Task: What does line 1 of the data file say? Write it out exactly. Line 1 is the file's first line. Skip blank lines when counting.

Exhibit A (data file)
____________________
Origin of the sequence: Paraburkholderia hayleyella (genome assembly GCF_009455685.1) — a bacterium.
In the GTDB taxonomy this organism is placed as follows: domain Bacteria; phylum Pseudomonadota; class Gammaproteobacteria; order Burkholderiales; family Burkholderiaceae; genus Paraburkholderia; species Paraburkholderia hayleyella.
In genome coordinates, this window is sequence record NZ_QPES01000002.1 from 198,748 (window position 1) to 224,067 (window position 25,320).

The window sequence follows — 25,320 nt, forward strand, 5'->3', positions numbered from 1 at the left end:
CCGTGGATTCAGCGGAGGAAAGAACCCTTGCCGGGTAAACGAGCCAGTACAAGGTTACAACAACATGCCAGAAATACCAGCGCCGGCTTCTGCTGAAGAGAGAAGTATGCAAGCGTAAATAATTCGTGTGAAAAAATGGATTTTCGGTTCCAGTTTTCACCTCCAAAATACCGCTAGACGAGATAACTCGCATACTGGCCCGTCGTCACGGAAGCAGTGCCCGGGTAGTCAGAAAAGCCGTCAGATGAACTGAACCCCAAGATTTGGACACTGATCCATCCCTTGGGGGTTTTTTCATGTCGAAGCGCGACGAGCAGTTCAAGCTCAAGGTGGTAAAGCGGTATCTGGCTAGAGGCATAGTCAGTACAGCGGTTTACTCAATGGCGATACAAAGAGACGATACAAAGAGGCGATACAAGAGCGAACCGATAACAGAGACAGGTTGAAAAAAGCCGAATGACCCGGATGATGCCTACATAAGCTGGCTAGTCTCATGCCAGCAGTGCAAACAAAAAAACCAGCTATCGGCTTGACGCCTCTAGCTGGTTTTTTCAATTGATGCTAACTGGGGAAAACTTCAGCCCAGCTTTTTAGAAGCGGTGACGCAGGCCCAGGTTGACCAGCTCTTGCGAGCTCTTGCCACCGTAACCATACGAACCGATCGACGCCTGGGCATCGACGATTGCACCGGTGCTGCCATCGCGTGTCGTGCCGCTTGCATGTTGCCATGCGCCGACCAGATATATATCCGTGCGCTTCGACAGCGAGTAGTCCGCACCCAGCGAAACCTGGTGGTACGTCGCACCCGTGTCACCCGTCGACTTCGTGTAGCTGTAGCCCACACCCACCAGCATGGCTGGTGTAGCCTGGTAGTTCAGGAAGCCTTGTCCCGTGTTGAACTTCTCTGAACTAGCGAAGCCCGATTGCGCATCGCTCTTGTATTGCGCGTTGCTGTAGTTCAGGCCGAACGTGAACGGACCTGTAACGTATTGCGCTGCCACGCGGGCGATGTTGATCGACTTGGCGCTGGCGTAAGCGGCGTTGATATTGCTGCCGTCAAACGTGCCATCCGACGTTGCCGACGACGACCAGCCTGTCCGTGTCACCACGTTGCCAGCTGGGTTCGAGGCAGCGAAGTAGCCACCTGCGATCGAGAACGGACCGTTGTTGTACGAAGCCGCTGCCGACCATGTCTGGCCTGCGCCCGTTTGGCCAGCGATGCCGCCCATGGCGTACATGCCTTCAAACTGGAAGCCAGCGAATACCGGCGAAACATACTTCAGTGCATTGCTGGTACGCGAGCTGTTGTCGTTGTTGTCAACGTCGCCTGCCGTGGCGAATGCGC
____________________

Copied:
Origin of the sequence: Paraburkholderia hayleyella (genome assembly GCF_009455685.1) — a bacterium.